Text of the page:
I rely on financial planning software, Excel spreadsheets, and my faithful HP12c calculator to help clients obtain their goals. I also use these resources for my business. When I launched my firm five years ago, I was full of hope and faith. It’s all I had. I was confident my business would flourish, so I didn’t worry about not having clients. I pursued each day with optimism. And, day by day, I built my business.

In helping others reach their financial goals, I must have faith in the long-term trend of the stock market and the resilience of the American economy. I have centuries of data supporting my thesis when I talk to clients about their future, but the information is historical. It already happened. How do I know it will continue? How do I know the stock market will be higher 100 years from now? I don’t, nor does anyone else. It’s a guessing game. However, as history as our guide, I like our odds of success.

When times are tough, like now, it’s imperative to have faith in the future. I was talking to a client this week who is struggling.  We talked through a few issues, and I suggested focusing on the good things and to look at all the positive signs in his life. It’s hard to be upbeat, but it’s necessary to keep moving forward.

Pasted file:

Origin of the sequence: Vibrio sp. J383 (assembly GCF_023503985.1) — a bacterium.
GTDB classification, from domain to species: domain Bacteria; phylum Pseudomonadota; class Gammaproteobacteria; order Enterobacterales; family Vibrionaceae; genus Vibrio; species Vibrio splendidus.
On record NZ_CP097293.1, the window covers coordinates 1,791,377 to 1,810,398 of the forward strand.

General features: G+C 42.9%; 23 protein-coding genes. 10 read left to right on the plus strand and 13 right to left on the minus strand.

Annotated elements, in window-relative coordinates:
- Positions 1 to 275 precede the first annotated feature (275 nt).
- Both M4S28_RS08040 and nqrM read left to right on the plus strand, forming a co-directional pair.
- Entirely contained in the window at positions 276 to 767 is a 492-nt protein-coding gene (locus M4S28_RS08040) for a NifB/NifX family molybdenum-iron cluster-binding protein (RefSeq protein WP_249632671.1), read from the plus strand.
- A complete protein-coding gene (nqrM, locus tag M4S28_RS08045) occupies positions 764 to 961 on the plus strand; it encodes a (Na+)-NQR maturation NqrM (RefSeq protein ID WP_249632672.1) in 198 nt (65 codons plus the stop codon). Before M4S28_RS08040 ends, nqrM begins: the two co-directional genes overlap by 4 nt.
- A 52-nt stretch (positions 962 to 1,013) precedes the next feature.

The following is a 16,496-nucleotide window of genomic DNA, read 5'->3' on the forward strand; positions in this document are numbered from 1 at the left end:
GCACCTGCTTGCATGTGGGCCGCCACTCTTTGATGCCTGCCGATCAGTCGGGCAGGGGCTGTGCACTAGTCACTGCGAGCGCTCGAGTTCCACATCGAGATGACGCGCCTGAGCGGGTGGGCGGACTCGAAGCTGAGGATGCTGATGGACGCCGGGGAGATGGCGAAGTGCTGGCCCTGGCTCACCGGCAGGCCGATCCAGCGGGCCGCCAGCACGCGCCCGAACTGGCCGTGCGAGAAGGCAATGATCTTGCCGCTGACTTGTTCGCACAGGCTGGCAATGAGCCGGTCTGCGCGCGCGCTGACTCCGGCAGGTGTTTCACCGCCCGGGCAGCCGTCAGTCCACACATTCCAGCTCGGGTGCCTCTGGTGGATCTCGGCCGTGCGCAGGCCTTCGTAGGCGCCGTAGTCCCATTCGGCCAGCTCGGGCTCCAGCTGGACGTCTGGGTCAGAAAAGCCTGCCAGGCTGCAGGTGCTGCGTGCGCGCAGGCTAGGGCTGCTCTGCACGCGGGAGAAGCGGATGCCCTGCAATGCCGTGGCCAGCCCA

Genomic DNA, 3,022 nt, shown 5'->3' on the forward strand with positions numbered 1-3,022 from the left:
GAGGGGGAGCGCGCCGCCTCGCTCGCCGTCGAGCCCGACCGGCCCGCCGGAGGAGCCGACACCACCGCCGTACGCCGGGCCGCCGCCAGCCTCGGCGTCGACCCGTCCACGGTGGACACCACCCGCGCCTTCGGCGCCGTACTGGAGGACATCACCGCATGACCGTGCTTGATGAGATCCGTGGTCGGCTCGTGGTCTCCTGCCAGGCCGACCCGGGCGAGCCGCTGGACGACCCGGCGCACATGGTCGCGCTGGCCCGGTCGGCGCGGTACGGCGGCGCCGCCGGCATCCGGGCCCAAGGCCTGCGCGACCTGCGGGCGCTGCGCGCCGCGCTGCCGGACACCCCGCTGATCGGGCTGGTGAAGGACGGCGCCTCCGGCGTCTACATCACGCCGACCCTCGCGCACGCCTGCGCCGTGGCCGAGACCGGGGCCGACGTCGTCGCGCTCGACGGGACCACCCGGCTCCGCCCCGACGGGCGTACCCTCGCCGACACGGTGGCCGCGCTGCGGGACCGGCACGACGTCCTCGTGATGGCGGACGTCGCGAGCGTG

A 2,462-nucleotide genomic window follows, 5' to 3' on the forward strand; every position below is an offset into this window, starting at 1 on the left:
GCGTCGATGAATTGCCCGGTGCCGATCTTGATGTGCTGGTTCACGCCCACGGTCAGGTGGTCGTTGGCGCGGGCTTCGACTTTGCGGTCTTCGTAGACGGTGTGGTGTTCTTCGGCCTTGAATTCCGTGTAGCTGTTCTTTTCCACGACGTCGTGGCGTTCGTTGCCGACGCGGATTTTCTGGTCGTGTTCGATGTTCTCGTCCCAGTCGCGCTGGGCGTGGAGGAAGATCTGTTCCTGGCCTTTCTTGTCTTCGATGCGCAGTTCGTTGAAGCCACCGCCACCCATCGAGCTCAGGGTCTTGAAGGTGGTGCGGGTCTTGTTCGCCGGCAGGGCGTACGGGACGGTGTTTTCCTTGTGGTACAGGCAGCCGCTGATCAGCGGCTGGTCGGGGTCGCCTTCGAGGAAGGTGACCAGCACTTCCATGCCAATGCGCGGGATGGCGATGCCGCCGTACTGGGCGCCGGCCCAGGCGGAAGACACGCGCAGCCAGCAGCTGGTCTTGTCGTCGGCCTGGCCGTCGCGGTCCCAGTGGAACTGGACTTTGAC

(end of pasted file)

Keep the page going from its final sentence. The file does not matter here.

Here are a few suggestions to help you keep moving forward.

  • Serve others. Volunteer your time to help those in need. Serving people who can only repay you with a smile, hug, or handshake is time well spent.
  • Donate. If you have financial assets, consider donating money to your local food bank or soup kitchen. A Google search for non-profits in your neighborhood will produce several results. Pick one and send them a check.
  • Deliver. Do you know a neighbor who can use a helping hand? Cook them a meal. Mow their lawn. Wash their car. Buy them a cup of coffee. Listen to their story.
  • Sing. It’s hard to feel sorry for yourself when you’re singing, especially with others. For the record, I have a horrible voice, and I can’t sing, but I do it anyway.